By week three Mary was convinced she’d made a terrible mistake: “I was in the hall doing Scottish dancing and thinking, what the hell am I doing here?” That was until Stephen Bond chose to take part in the activity she was about to run rather than join in one of his regular activities. It was a breakthrough and Mary thought: “I’ve gotta stay”.

Two and a half years later both Mary and June were promoted to full-time day centre officers at Horsforth. The promotion came as a bit of a surprise because Mary thought she had failed her interview and was being sacked when the manager said: “I’d like to thank you for all the work you’ve done while you’ve been here”.

Reflecting on her long career Mary said: “I’ve worked with some fantastic staff and lovely customers over the years, in every room in Horsforth!” Choking back tears, punctured by her infectious laughter, she recalled many of her happiest memories including the famous Derbyshire Miners holidays. “The customers absolutely loved them and I was proud that our customers bathed, wore clean clothes and had their hair (and make-up) done every day – unlike many of the people being supported by other organisations across the country – they always looked smart.” Holidays in Kent were also popular though didn’t start well when, turning up at Hotel Leslie for the first time, she mistook the adjacent derelict building for the hotel!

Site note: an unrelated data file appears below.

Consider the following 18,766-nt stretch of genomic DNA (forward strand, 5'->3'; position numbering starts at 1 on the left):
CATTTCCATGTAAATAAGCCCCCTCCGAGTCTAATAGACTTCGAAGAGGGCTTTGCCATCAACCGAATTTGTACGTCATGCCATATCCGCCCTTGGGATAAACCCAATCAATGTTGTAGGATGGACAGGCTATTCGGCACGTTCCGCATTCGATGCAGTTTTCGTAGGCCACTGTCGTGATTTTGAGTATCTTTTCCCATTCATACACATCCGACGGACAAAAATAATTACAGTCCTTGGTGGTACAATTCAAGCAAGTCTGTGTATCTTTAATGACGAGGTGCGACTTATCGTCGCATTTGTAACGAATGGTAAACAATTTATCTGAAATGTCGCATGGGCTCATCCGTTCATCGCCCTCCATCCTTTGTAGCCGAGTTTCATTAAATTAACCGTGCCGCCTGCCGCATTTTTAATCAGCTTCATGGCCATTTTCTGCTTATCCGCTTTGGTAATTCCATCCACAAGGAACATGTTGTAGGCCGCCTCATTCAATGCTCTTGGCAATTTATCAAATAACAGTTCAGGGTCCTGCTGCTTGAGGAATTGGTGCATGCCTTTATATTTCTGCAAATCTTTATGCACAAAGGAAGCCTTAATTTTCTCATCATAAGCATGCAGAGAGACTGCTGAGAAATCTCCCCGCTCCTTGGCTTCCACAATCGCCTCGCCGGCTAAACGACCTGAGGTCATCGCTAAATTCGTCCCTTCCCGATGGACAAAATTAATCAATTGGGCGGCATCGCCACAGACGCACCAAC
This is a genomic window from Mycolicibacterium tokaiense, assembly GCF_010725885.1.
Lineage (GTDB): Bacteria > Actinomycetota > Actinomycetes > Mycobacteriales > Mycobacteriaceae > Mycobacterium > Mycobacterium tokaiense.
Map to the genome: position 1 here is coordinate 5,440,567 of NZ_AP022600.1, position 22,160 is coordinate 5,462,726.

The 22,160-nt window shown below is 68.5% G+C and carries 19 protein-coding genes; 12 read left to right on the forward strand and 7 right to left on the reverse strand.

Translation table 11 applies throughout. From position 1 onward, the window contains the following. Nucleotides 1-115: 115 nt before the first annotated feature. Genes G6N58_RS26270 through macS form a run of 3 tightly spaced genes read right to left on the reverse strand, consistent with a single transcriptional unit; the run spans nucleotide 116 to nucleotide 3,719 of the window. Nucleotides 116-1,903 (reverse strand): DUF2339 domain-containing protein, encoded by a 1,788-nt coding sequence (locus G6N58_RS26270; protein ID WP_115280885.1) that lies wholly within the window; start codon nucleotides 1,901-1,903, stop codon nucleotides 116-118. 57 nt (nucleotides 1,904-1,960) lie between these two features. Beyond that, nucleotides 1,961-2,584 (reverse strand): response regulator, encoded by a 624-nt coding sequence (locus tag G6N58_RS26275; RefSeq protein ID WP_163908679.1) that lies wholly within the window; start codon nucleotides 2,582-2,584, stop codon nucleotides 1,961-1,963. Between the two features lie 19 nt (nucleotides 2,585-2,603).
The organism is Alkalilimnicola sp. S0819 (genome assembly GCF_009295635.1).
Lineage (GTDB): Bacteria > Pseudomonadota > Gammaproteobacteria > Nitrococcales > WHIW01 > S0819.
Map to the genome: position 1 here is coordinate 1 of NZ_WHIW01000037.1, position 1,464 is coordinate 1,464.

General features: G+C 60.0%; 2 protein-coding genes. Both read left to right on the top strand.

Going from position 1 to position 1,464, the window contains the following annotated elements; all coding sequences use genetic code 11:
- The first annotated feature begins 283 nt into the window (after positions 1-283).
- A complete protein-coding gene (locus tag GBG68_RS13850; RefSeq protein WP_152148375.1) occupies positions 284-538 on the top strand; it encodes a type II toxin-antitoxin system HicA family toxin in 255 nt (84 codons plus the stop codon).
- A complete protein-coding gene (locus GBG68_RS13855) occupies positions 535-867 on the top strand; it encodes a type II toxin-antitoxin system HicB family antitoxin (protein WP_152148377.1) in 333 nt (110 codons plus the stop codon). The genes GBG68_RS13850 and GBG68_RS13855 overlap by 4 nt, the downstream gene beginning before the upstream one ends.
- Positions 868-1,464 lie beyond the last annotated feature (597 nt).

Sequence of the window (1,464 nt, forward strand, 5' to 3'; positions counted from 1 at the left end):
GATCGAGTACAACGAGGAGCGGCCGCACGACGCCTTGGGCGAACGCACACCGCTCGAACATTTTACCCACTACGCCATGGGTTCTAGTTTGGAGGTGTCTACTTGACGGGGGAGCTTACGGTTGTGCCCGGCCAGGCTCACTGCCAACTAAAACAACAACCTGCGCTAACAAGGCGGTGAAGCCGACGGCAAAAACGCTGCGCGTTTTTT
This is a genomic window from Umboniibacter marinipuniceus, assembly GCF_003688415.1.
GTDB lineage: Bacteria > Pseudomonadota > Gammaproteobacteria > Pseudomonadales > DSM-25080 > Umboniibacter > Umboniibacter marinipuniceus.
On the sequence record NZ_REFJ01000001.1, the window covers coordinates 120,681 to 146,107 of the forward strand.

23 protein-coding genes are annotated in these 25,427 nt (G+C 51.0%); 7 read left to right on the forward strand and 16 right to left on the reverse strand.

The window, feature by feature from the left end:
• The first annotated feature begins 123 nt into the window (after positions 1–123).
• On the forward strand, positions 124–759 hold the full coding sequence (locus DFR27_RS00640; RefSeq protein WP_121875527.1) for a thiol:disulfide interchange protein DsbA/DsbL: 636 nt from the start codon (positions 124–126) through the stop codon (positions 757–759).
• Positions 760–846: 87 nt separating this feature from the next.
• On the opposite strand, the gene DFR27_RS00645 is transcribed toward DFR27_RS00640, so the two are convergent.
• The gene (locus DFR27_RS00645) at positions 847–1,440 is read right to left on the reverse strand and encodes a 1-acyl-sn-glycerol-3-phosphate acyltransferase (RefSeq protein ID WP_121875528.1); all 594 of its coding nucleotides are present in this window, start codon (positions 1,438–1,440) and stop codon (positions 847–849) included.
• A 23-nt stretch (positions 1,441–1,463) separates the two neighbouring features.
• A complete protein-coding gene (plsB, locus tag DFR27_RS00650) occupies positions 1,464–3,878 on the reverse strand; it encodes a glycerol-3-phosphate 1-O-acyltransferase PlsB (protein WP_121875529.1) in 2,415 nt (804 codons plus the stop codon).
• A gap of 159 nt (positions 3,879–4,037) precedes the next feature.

Inevitably Mary has seen a lot of changes over the years, not all of which she has been happy with. She feels the £2.50 per week ‘wage’ paid to customers meant “so much to them and they were mortified when they lost their wages.” Mary was also sceptical about the day services modernisation, fearing that it would be difficult for customers to maintain friendships and that staff shortages could be coped with more easily in larger centres. However, she is now a convert of the new way of working. In fact she was a driving force in setting up the community base at Calverlands which is unique in bringing together two services under one roof: one for people with a learning disability and the other for older people with dementia. However, some things have remained the same; Mary is proud that she was able to maintain continuity by being keyworker for 5 of her customers throughout much of her career and, in fact, has been Jill P’s keyworker since October 1985.